Despite the fact that people travel year round, the summer months always evoke memories of family vacations, road trips, and camp. For divorcing couples with school age children, the summer months can present a host of problems and complexities.
However, there are solutions to these issues and Mediation is an ideal way to create them. Let’s talk about a few ways you can work with your divorce mediator to plan for and handle co-parenting during the summer months.
Work with your Mediator to Plan Ahead
Planning months ahead can be intimidating and daunting. Mediation not only promotes thoughtful planning, but helps couples set priorities and work through mutual concerns. All this planning is especially important when you have to coordinate summer time and take care of your school-age children. Parents often share parenting time differently during the summer. Without school schedules to interfere, longer and more frequent visits are possible. Before this smooth transition of parenting time and vacations can occur, the details need to be worked out.
Ensure Open Communication through Mediation
A benefit of Mediation is always that it revolves around open communication that obviously facilitates mutual agreement and a thoughtful plan. A litigated divorce usually involves communications between attorneys and often results in an agreement that is not mutually acceptable. Such agreements can lead to conflict, crisis, and confusion. However these consequences can be avoided when a skilled Mediator guides you through the process.
Use Mediation to Establish an Agreement
Exactly what do you actually have to decide? Surely you can’t anticipate everything. Once again, your Mediator can help you establish an agreement with a sound framework to handle peripheral issues as they arise.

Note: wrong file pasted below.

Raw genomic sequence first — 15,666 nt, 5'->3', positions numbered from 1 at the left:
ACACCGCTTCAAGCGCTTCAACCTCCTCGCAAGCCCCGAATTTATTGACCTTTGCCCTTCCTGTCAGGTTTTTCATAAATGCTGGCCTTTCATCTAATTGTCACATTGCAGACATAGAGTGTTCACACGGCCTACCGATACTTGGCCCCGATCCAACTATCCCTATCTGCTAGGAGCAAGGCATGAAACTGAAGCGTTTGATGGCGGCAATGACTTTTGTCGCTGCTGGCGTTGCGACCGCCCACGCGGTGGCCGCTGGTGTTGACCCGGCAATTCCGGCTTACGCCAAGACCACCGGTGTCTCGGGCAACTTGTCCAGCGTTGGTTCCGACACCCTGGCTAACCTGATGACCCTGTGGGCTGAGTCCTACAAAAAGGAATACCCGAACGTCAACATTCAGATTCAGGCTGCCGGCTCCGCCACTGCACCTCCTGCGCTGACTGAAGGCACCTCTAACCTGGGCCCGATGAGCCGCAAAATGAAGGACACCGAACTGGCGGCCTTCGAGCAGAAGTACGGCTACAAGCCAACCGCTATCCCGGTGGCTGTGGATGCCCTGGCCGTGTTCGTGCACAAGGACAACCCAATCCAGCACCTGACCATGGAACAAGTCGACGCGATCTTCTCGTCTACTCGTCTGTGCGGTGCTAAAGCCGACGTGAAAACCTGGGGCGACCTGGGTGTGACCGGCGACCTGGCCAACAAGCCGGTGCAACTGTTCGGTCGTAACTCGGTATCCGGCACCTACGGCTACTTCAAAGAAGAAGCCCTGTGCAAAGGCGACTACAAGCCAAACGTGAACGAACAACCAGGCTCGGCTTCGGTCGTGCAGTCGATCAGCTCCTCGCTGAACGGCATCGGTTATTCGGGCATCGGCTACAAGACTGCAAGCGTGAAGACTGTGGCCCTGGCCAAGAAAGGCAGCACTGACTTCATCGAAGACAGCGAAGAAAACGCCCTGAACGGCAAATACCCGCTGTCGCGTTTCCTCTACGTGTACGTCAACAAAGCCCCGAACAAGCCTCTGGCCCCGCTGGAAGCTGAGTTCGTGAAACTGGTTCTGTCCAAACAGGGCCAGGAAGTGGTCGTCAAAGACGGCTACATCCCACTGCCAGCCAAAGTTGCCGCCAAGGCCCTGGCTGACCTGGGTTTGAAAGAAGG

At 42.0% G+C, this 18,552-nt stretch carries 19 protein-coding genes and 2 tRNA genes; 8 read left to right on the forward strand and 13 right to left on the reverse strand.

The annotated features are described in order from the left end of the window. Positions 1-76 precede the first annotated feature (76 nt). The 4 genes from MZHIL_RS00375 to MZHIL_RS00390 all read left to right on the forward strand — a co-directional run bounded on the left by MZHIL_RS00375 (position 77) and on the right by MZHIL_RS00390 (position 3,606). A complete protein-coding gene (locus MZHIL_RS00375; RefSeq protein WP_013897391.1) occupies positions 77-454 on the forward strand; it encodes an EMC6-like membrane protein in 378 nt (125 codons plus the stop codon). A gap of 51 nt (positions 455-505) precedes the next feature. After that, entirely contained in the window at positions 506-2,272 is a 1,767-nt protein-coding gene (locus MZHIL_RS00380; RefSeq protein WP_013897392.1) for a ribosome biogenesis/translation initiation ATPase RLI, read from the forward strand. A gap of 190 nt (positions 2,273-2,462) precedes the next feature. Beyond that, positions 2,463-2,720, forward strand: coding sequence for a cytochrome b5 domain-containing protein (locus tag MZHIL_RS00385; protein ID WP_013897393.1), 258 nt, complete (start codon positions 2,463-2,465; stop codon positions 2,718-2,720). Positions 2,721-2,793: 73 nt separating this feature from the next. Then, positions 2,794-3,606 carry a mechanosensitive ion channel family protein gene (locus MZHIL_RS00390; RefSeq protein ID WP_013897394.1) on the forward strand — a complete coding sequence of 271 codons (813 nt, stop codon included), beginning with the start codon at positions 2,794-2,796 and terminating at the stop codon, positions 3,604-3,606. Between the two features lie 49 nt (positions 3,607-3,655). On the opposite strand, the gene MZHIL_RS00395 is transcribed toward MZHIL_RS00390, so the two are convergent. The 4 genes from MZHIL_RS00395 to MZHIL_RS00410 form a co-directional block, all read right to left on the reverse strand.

Don’t Let Expenses Surprise You
Extraordinary and routine expenses can be listed appropriately and eliminate a minor expense that can cause a surprising amount of conflict. However, there are other significant factors that should become part of your mediation agreement.
Establish New Routines with your Mediator
During the months when school is not in session, new routines may need to be established. These new schedules are the primary reason that your mediation agreement must account for the changes. Where visits to a non-residential parent might involve weekends or one to two nights a week, summer visitation might involve longer time. Assigning expenses, transportation, child care, trips, and camp schedules will ensure a much more organized summer.
Talk to your Mediator about Summer Activities like Sports Leagues and Summer Camps
Important considerations are camp and sports activities because both require extra expense, parental involvement, transportation, and medical records. Children frequently plan their summer vacations around sports leagues and summer camp. You can avoid disappointing them by including these activities in your mediation agreement.
Planning for the future can be intimidating. A skilled and thoughtful Mediator can be your answer to success. Asking the right questions and listening carefully to the answers will help the coming months go more smoothly. As long as the process involves open and honest communication, your chance for a smooth and productive summer are improved.
Contact one of our offices today if you would like to speak to a divorce mediator.